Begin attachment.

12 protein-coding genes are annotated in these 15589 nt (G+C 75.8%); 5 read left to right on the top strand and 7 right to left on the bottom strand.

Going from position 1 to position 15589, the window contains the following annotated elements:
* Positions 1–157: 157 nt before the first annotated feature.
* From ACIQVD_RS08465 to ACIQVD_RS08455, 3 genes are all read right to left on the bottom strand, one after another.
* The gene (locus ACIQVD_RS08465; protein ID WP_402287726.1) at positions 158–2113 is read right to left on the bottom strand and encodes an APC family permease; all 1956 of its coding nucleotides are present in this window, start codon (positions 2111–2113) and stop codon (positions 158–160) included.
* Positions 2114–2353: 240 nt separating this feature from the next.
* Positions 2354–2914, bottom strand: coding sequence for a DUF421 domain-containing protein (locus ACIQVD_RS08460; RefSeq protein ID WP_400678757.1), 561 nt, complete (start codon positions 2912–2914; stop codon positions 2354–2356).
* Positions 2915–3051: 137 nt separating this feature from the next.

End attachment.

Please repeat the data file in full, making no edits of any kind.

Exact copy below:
12 protein-coding genes are annotated in these 15589 nt (G+C 75.8%); 5 read left to right on the top strand and 7 right to left on the bottom strand.

Going from position 1 to position 15589, the window contains the following annotated elements:
* Positions 1–157: 157 nt before the first annotated feature.
* From ACIQVD_RS08465 to ACIQVD_RS08455, 3 genes are all read right to left on the bottom strand, one after another.
* The gene (locus ACIQVD_RS08465; protein ID WP_402287726.1) at positions 158–2113 is read right to left on the bottom strand and encodes an APC family permease; all 1956 of its coding nucleotides are present in this window, start codon (positions 2111–2113) and stop codon (positions 158–160) included.
* Positions 2114–2353: 240 nt separating this feature from the next.
* Positions 2354–2914, bottom strand: coding sequence for a DUF421 domain-containing protein (locus ACIQVD_RS08460; RefSeq protein ID WP_400678757.1), 561 nt, complete (start codon positions 2912–2914; stop codon positions 2354–2356).
* Positions 2915–3051: 137 nt separating this feature from the next.